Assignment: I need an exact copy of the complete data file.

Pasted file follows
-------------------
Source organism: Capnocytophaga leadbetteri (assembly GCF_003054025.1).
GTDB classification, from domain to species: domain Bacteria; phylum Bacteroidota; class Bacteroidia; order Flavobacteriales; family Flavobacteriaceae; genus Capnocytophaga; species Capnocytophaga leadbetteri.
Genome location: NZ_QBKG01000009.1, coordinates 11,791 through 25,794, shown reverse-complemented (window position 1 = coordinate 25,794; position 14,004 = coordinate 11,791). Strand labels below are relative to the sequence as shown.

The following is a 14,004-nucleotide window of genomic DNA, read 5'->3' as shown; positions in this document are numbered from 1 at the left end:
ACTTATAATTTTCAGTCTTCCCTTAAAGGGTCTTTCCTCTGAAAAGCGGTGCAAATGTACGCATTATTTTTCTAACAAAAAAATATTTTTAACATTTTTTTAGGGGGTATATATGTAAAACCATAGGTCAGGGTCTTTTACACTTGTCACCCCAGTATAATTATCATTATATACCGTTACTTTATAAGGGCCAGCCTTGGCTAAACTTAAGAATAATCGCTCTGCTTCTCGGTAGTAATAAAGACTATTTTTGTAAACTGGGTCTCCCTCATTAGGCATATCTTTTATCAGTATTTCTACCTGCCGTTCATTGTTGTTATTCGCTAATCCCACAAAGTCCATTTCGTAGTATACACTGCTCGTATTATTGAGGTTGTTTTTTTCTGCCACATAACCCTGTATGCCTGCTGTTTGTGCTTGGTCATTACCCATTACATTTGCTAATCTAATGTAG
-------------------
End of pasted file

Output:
Source organism: Capnocytophaga leadbetteri (assembly GCF_003054025.1).
GTDB classification, from domain to species: domain Bacteria; phylum Bacteroidota; class Bacteroidia; order Flavobacteriales; family Flavobacteriaceae; genus Capnocytophaga; species Capnocytophaga leadbetteri.
Genome location: NZ_QBKG01000009.1, coordinates 11,791 through 25,794, shown reverse-complemented (window position 1 = coordinate 25,794; position 14,004 = coordinate 11,791). Strand labels below are relative to the sequence as shown.

The following is a 14,004-nucleotide window of genomic DNA, read 5'->3' as shown; positions in this document are numbered from 1 at the left end:
ACTTATAATTTTCAGTCTTCCCTTAAAGGGTCTTTCCTCTGAAAAGCGGTGCAAATGTACGCATTATTTTTCTAACAAAAAAATATTTTTAACATTTTTTTAGGGGGTATATATGTAAAACCATAGGTCAGGGTCTTTTACACTTGTCACCCCAGTATAATTATCATTATATACCGTTACTTTATAAGGGCCAGCCTTGGCTAAACTTAAGAATAATCGCTCTGCTTCTCGGTAGTAATAAAGACTATTTTTGTAAACTGGGTCTCCCTCATTAGGCATATCTTTTATCAGTATTTCTACCTGCCGTTCATTGTTGTTATTCGCTAATCCCACAAAGTCCATTTCGTAGTATACACTGCTCGTATTATTGAGGTTGTTTTTTTCTGCCACATAACCCTGTATGCCTGCTGTTTGTGCTTGGTCATTACCCATTACATTTGCTAATCTAATGTAG